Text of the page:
Disciplining Other People’s Children
We’ve all seen it. Experienced it. Sometimes painfully – a complete display of obnoxious behavior by someone else’s kid.
Maybe in a checkout line. Or the candy aisle. Or at a school event or party.
For most of us, it takes a lot of willpower to not take over and manage the situation. Divvy out some discipline. Give that child a piece of your mind.
Of course, you don’t. Because that would be inappropriate and awkward. There are boundaries to respect, after all.
However, there are two scenarios in which it is appropriate to intervene:
1. If the child is in danger
If a child is in immediate danger, then of course, you should intervene swiftly and without hesitation.
This applies to a child running into a street, playing with a dangerous object, or doing something that is unequivocally unsafe.
However, this doesn’t necessarily apply if a kid is extending himself on a playground—attempting physical challenges that some parents may deem unsafe. If the child’s parent is present and watching, then you can confidently default to their comfort level when it comes to their child’s acrobatic stunts.
2. If the child is under your “watch”
In this case, you must still act with extreme care.
In a situation where you are hosting a playdate or babysitting another child, here are a few ways to set yourself up for success…
Define the perimeters. Ask the child’s parent to share any house rules THEY have for their children, and then ask how they’d like you to handle discipline if those rules are broken.
Gauge the parent’s temperament on how they handle discipline. Naturally, if the other parent’s form of discipline is outside what you believe to be appropriate or respectful – keep to your Positive Parenting strategies.
Talk with the kids about YOUR house rules and the consequences for not following the rules:
Example – When guest children are not playing gently with the toys: First remind all the kids what “gentle playing” looks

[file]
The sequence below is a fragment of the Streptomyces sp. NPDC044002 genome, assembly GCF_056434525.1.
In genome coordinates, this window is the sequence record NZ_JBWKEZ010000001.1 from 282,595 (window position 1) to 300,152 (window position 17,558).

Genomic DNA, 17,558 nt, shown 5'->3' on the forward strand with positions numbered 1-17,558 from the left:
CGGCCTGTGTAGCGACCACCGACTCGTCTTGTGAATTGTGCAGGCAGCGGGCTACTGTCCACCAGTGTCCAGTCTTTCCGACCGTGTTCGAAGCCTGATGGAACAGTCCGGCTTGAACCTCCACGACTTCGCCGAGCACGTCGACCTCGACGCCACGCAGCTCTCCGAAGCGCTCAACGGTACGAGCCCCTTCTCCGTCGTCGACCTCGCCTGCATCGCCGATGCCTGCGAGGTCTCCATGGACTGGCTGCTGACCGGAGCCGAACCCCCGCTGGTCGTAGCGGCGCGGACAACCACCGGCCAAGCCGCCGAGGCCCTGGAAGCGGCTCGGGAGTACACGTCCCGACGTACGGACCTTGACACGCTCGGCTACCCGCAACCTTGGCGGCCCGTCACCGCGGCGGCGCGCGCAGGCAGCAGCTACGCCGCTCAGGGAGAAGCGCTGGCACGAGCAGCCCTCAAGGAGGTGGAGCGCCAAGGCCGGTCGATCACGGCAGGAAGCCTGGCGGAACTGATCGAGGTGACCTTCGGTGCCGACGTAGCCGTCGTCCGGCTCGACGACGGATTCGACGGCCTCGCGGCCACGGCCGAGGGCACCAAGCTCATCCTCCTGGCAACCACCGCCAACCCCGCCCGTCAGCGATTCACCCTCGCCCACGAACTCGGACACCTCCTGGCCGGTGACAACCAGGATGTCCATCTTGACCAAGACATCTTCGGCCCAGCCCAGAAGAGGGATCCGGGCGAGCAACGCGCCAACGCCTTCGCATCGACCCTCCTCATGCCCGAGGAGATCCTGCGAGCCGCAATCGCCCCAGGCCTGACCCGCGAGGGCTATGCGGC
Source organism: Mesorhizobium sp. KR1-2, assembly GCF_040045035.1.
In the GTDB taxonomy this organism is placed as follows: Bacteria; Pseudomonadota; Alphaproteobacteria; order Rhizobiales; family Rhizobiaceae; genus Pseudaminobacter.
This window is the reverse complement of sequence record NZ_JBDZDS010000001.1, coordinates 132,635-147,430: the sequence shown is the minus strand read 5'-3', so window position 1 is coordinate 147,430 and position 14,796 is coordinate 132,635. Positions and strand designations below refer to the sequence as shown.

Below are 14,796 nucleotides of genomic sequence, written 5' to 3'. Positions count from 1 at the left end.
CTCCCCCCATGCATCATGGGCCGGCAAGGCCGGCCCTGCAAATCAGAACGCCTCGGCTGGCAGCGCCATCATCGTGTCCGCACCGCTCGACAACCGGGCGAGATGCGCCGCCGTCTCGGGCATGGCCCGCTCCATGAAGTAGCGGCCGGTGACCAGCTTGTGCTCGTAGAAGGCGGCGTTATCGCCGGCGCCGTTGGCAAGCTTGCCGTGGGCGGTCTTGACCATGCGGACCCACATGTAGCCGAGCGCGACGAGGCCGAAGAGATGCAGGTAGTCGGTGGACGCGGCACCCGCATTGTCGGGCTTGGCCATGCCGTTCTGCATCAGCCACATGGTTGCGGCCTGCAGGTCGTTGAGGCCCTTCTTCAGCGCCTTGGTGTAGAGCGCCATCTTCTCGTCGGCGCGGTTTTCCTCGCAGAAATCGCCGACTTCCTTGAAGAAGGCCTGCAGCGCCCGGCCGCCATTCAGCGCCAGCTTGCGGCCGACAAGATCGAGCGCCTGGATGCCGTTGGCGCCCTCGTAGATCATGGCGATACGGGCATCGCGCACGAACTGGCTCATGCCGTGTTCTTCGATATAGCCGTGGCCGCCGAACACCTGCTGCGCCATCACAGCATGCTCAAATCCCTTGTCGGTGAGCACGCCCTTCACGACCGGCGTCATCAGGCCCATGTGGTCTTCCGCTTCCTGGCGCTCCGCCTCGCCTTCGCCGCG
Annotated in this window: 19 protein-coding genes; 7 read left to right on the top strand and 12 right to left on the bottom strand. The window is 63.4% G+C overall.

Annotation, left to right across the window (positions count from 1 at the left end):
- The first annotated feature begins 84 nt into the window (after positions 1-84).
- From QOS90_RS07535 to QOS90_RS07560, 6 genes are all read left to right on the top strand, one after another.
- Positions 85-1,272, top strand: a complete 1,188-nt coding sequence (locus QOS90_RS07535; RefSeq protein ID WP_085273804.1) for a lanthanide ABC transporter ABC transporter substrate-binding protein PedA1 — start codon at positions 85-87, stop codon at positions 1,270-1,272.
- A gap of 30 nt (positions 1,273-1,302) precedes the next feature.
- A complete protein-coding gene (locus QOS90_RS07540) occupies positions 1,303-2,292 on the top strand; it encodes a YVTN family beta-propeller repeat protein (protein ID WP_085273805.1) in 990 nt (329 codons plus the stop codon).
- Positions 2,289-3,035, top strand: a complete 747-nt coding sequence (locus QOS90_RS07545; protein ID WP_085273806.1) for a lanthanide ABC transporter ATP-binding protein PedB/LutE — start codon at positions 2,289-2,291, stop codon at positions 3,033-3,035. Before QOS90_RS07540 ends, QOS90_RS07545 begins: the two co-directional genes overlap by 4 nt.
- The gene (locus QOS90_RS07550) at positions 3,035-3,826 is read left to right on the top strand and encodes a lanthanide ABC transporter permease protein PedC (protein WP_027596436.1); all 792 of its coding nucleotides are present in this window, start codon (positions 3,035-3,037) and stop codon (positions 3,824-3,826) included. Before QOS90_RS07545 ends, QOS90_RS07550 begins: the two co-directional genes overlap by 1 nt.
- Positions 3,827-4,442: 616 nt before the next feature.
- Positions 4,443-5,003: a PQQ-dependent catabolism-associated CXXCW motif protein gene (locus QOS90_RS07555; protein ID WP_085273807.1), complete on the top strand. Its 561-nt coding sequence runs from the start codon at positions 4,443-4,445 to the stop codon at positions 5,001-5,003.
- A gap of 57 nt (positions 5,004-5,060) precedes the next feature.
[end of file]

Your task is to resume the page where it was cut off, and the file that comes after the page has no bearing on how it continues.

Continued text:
like, then explain that if they can’t be gentle, they’ll lose the privilege to play with that toy.
Example – Hitting or fighting: After you calm the situation, brainstorm ways to peacefully resolve the problem. If the
hitting or fighting continues, explain that the play date will then be over and they can try again another time.
Gain agreement. Ask the children to repeat back the playdate rules and the consequences so everyone is on
the same page.
Stay calm and carry on. If things go south, respond calmly and focus on solutions to solve the problem.
If you have to follow through with a previously revealed consequence, do so without frustration or lecturing.
Communication is everything. If you do have to implement a consequence – share that with the other parent
so she/he hears your version of the story.
Lastly, remember that when we see a child having a meltdown in the aisle or misbehaving, there’s probably a backstory we
don’t know. Maybe she’s overly tired or hungry or just having a bad day.
Just like we’ve had our “less than glowing” moments as parents, our own kids have probably shown their less than angelic
sides in public! Be kind in your comments about other children and encourage your kids to be as well.
With your kids and others, keep the lines of communication open and set the boundaries that make sense for your family. When we lead by
example, good things happen!
I know it can be tricky when you’re navigating friendships with discipline, but the Positive Parenting strategies I teach are effective for all children and won’t leave a sour taste in another parents mouth if you do intervene.
If you’d like to learn more discipline strategies that actually work I’d love for you to JOIN ME FOR A FREE ONLINE CLASS at a time that’s convenient for you.
I’ll teach you how to get your kids to listen without yelling or losing control.
As always, we’re wishing you all the best on your parenting journey and we are here for you when you need us!
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